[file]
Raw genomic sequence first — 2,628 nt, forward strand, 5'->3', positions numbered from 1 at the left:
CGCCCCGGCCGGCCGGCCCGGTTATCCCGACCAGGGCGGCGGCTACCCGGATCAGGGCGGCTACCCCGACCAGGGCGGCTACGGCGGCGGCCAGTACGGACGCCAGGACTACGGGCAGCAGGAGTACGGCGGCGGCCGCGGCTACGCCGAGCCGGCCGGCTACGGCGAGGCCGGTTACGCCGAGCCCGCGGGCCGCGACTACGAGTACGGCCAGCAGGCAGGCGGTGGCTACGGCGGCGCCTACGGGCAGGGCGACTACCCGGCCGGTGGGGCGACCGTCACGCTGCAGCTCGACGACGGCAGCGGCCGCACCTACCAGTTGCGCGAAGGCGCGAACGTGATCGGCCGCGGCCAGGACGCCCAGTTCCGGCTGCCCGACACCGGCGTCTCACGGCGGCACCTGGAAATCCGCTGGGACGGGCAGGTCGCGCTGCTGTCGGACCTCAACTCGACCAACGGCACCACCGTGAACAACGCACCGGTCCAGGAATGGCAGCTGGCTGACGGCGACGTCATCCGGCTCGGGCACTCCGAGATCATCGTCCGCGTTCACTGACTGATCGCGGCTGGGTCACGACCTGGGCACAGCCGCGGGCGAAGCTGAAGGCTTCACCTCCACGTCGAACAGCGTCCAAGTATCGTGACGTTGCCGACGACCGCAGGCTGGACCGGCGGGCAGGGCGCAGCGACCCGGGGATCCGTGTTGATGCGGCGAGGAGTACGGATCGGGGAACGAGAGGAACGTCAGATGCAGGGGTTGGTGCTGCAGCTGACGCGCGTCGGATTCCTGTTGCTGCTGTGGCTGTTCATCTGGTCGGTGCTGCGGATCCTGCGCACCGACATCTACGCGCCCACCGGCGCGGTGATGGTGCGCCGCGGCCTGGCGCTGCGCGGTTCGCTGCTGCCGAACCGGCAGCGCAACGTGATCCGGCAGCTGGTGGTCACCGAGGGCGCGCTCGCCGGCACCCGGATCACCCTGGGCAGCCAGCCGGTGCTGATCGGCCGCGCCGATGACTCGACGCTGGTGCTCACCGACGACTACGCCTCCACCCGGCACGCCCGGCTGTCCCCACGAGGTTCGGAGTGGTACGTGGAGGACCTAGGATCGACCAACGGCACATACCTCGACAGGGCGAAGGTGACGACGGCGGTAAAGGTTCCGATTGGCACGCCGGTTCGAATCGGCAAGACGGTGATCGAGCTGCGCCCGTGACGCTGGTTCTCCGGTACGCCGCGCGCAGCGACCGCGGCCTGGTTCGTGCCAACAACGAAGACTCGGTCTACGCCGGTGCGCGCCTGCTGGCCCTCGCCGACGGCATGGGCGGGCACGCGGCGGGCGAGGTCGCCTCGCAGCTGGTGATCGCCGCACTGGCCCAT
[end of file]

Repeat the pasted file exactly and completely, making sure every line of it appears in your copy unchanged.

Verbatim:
Raw genomic sequence first — 2,628 nt, forward strand, 5'->3', positions numbered from 1 at the left:
CGCCCCGGCCGGCCGGCCCGGTTATCCCGACCAGGGCGGCGGCTACCCGGATCAGGGCGGCTACCCCGACCAGGGCGGCTACGGCGGCGGCCAGTACGGACGCCAGGACTACGGGCAGCAGGAGTACGGCGGCGGCCGCGGCTACGCCGAGCCGGCCGGCTACGGCGAGGCCGGTTACGCCGAGCCCGCGGGCCGCGACTACGAGTACGGCCAGCAGGCAGGCGGTGGCTACGGCGGCGCCTACGGGCAGGGCGACTACCCGGCCGGTGGGGCGACCGTCACGCTGCAGCTCGACGACGGCAGCGGCCGCACCTACCAGTTGCGCGAAGGCGCGAACGTGATCGGCCGCGGCCAGGACGCCCAGTTCCGGCTGCCCGACACCGGCGTCTCACGGCGGCACCTGGAAATCCGCTGGGACGGGCAGGTCGCGCTGCTGTCGGACCTCAACTCGACCAACGGCACCACCGTGAACAACGCACCGGTCCAGGAATGGCAGCTGGCTGACGGCGACGTCATCCGGCTCGGGCACTCCGAGATCATCGTCCGCGTTCACTGACTGATCGCGGCTGGGTCACGACCTGGGCACAGCCGCGGGCGAAGCTGAAGGCTTCACCTCCACGTCGAACAGCGTCCAAGTATCGTGACGTTGCCGACGACCGCAGGCTGGACCGGCGGGCAGGGCGCAGCGACCCGGGGATCCGTGTTGATGCGGCGAGGAGTACGGATCGGGGAACGAGAGGAACGTCAGATGCAGGGGTTGGTGCTGCAGCTGACGCGCGTCGGATTCCTGTTGCTGCTGTGGCTGTTCATCTGGTCGGTGCTGCGGATCCTGCGCACCGACATCTACGCGCCCACCGGCGCGGTGATGGTGCGCCGCGGCCTGGCGCTGCGCGGTTCGCTGCTGCCGAACCGGCAGCGCAACGTGATCCGGCAGCTGGTGGTCACCGAGGGCGCGCTCGCCGGCACCCGGATCACCCTGGGCAGCCAGCCGGTGCTGATCGGCCGCGCCGATGACTCGACGCTGGTGCTCACCGACGACTACGCCTCCACCCGGCACGCCCGGCTGTCCCCACGAGGTTCGGAGTGGTACGTGGAGGACCTAGGATCGACCAACGGCACATACCTCGACAGGGCGAAGGTGACGACGGCGGTAAAGGTTCCGATTGGCACGCCGGTTCGAATCGGCAAGACGGTGATCGAGCTGCGCCCGTGACGCTGGTTCTCCGGTACGCCGCGCGCAGCGACCGCGGCCTGGTTCGTGCCAACAACGAAGACTCGGTCTACGCCGGTGCGCGCCTGCTGGCCCTCGCCGACGGCATGGGCGGGCACGCGGCGGGCGAGGTCGCCTCGCAGCTGGTGATCGCCGCACTGGCCCAT